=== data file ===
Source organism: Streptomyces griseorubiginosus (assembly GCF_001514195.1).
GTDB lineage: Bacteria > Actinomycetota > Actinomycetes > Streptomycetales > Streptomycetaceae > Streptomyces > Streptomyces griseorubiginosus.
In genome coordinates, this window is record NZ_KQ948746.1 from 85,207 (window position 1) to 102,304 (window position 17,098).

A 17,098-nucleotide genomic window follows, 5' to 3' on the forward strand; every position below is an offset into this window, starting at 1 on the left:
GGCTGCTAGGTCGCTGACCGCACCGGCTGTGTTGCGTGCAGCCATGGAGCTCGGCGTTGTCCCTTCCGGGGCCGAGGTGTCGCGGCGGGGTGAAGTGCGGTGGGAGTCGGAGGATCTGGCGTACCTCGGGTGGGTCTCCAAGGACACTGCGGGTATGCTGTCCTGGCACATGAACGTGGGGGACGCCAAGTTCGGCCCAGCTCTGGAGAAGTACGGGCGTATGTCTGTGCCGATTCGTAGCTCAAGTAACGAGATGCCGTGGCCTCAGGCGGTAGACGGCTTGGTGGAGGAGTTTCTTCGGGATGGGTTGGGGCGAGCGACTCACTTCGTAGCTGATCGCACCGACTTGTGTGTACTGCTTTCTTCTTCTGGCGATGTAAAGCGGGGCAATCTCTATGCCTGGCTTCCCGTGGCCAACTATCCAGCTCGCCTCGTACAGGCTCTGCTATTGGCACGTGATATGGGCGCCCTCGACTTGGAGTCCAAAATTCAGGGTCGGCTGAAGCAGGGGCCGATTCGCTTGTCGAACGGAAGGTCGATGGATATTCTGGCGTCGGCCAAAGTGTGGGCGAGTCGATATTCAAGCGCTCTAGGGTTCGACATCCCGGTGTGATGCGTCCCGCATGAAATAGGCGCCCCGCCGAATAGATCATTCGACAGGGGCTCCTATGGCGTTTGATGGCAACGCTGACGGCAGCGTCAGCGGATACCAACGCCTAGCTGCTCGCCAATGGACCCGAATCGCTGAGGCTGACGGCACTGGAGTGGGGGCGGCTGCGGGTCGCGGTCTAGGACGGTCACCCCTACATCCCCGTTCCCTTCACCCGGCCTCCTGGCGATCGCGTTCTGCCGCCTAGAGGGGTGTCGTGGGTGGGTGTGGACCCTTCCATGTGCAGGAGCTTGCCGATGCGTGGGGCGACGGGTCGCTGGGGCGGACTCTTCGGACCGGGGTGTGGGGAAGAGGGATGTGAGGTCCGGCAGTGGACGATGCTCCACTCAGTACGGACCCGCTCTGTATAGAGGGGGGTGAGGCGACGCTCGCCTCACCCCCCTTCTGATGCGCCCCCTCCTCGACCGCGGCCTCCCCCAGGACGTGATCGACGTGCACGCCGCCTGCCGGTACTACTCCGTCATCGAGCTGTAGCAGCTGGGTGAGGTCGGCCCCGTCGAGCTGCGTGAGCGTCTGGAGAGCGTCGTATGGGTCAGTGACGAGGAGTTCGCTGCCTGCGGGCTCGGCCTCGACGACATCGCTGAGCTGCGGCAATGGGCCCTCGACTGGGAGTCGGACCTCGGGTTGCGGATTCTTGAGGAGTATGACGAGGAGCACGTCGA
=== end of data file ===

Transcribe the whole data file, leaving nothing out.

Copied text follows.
Source organism: Streptomyces griseorubiginosus (assembly GCF_001514195.1).
GTDB lineage: Bacteria > Actinomycetota > Actinomycetes > Streptomycetales > Streptomycetaceae > Streptomyces > Streptomyces griseorubiginosus.
In genome coordinates, this window is record NZ_KQ948746.1 from 85,207 (window position 1) to 102,304 (window position 17,098).

A 17,098-nucleotide genomic window follows, 5' to 3' on the forward strand; every position below is an offset into this window, starting at 1 on the left:
GGCTGCTAGGTCGCTGACCGCACCGGCTGTGTTGCGTGCAGCCATGGAGCTCGGCGTTGTCCCTTCCGGGGCCGAGGTGTCGCGGCGGGGTGAAGTGCGGTGGGAGTCGGAGGATCTGGCGTACCTCGGGTGGGTCTCCAAGGACACTGCGGGTATGCTGTCCTGGCACATGAACGTGGGGGACGCCAAGTTCGGCCCAGCTCTGGAGAAGTACGGGCGTATGTCTGTGCCGATTCGTAGCTCAAGTAACGAGATGCCGTGGCCTCAGGCGGTAGACGGCTTGGTGGAGGAGTTTCTTCGGGATGGGTTGGGGCGAGCGACTCACTTCGTAGCTGATCGCACCGACTTGTGTGTACTGCTTTCTTCTTCTGGCGATGTAAAGCGGGGCAATCTCTATGCCTGGCTTCCCGTGGCCAACTATCCAGCTCGCCTCGTACAGGCTCTGCTATTGGCACGTGATATGGGCGCCCTCGACTTGGAGTCCAAAATTCAGGGTCGGCTGAAGCAGGGGCCGATTCGCTTGTCGAACGGAAGGTCGATGGATATTCTGGCGTCGGCCAAAGTGTGGGCGAGTCGATATTCAAGCGCTCTAGGGTTCGACATCCCGGTGTGATGCGTCCCGCATGAAATAGGCGCCCCGCCGAATAGATCATTCGACAGGGGCTCCTATGGCGTTTGATGGCAACGCTGACGGCAGCGTCAGCGGATACCAACGCCTAGCTGCTCGCCAATGGACCCGAATCGCTGAGGCTGACGGCACTGGAGTGGGGGCGGCTGCGGGTCGCGGTCTAGGACGGTCACCCCTACATCCCCGTTCCCTTCACCCGGCCTCCTGGCGATCGCGTTCTGCCGCCTAGAGGGGTGTCGTGGGTGGGTGTGGACCCTTCCATGTGCAGGAGCTTGCCGATGCGTGGGGCGACGGGTCGCTGGGGCGGACTCTTCGGACCGGGGTGTGGGGAAGAGGGATGTGAGGTCCGGCAGTGGACGATGCTCCACTCAGTACGGACCCGCTCTGTATAGAGGGGGGTGAGGCGACGCTCGCCTCACCCCCCTTCTGATGCGCCCCCTCCTCGACCGCGGCCTCCCCCAGGACGTGATCGACGTGCACGCCGCCTGCCGGTACTACTCCGTCATCGAGCTGTAGCAGCTGGGTGAGGTCGGCCCCGTCGAGCTGCGTGAGCGTCTGGAGAGCGTCGTATGGGTCAGTGACGAGGAGTTCGCTGCCTGCGGGCTCGGCCTCGACGACATCGCTGAGCTGCGGCAATGGGCCCTCGACTGGGAGTCGGACCTCGGGTTGCGGATTCTTGAGGAGTATGACGAGGAGCACGTCGA